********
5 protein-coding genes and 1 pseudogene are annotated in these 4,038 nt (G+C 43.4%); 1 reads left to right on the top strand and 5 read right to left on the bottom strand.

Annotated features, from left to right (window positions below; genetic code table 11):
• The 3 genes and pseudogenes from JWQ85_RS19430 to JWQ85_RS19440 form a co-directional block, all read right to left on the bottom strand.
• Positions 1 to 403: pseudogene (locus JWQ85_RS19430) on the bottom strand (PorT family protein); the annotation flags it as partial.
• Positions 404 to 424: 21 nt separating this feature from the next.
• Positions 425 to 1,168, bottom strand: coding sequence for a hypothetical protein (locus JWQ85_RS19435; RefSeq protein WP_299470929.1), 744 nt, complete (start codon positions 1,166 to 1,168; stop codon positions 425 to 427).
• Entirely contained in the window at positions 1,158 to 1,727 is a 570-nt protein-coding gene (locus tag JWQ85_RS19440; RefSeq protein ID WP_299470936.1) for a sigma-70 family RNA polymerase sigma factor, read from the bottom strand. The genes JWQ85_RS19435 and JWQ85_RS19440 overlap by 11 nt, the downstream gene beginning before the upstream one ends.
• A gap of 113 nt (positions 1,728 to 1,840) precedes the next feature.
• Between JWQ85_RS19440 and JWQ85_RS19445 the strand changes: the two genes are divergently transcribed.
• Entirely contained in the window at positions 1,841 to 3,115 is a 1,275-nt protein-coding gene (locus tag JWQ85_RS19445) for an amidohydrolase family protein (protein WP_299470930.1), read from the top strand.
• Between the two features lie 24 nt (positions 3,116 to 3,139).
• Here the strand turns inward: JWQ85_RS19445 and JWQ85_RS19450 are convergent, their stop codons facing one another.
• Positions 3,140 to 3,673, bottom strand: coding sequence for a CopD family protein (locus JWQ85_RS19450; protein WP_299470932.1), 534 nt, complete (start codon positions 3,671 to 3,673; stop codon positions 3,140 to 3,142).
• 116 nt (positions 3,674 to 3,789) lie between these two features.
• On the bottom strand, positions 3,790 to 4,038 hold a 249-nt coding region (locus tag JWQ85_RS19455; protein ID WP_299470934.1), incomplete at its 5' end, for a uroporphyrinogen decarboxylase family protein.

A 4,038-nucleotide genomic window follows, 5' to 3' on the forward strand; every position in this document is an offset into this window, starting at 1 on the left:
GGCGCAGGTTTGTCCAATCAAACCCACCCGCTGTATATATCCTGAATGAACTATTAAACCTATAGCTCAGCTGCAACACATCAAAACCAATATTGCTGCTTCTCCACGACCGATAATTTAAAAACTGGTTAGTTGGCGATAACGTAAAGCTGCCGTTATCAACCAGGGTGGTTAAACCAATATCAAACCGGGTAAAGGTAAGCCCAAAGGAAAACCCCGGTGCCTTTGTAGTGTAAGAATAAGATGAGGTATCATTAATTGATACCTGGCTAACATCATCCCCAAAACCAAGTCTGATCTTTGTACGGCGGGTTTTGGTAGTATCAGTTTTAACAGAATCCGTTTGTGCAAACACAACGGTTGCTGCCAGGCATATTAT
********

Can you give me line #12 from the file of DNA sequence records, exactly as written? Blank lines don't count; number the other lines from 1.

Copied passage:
• Here the strand turns inward: JWQ85_RS19445 and JWQ85_RS19450 are convergent, their stop codons facing one another.